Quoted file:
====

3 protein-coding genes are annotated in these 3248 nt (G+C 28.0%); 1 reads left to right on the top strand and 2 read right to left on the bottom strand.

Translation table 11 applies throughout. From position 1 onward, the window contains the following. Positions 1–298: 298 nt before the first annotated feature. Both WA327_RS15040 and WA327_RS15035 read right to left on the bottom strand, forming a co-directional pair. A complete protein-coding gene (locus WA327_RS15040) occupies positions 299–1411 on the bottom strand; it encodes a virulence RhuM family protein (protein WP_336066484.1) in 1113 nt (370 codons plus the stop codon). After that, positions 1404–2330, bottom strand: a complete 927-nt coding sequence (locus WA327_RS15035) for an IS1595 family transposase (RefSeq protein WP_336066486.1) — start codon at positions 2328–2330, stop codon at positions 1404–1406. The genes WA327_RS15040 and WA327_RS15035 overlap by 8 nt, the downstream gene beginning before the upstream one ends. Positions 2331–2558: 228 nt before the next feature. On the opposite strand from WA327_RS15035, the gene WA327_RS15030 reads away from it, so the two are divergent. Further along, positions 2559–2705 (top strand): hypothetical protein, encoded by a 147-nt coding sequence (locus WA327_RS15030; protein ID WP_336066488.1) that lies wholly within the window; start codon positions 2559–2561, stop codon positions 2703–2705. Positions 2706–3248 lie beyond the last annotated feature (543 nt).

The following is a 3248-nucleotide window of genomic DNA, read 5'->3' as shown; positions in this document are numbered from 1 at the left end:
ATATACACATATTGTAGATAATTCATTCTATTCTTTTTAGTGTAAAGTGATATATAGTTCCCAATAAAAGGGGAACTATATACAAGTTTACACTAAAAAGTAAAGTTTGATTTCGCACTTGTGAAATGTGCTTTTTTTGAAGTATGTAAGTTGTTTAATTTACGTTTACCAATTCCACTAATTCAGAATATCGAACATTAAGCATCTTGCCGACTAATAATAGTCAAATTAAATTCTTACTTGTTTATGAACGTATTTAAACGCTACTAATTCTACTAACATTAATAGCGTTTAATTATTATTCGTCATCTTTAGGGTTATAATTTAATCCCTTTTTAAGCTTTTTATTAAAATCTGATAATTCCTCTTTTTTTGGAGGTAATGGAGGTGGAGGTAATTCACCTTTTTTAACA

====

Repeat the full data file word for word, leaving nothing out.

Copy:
3 protein-coding genes are annotated in these 3248 nt (G+C 28.0%); 1 reads left to right on the top strand and 2 read right to left on the bottom strand.

Translation table 11 applies throughout. From position 1 onward, the window contains the following. Positions 1–298: 298 nt before the first annotated feature. Both WA327_RS15040 and WA327_RS15035 read right to left on the bottom strand, forming a co-directional pair. A complete protein-coding gene (locus WA327_RS15040) occupies positions 299–1411 on the bottom strand; it encodes a virulence RhuM family protein (protein WP_336066484.1) in 1113 nt (370 codons plus the stop codon). After that, positions 1404–2330, bottom strand: a complete 927-nt coding sequence (locus WA327_RS15035) for an IS1595 family transposase (RefSeq protein WP_336066486.1) — start codon at positions 2328–2330, stop codon at positions 1404–1406. The genes WA327_RS15040 and WA327_RS15035 overlap by 8 nt, the downstream gene beginning before the upstream one ends. Positions 2331–2558: 228 nt before the next feature. On the opposite strand from WA327_RS15035, the gene WA327_RS15030 reads away from it, so the two are divergent. Further along, positions 2559–2705 (top strand): hypothetical protein, encoded by a 147-nt coding sequence (locus WA327_RS15030; protein ID WP_336066488.1) that lies wholly within the window; start codon positions 2559–2561, stop codon positions 2703–2705. Positions 2706–3248 lie beyond the last annotated feature (543 nt).

The following is a 3248-nucleotide window of genomic DNA, read 5'->3' as shown; positions in this document are numbered from 1 at the left end:
ATATACACATATTGTAGATAATTCATTCTATTCTTTTTAGTGTAAAGTGATATATAGTTCCCAATAAAAGGGGAACTATATACAAGTTTACACTAAAAAGTAAAGTTTGATTTCGCACTTGTGAAATGTGCTTTTTTTGAAGTATGTAAGTTGTTTAATTTACGTTTACCAATTCCACTAATTCAGAATATCGAACATTAAGCATCTTGCCGACTAATAATAGTCAAATTAAATTCTTACTTGTTTATGAACGTATTTAAACGCTACTAATTCTACTAACATTAATAGCGTTTAATTATTATTCGTCATCTTTAGGGTTATAATTTAATCCCTTTTTAAGCTTTTTATTAAAATCTGATAATTCCTCTTTTTTTGGAGGTAATGGAGGTGGAGGTAATTCACCTTTTTTAACA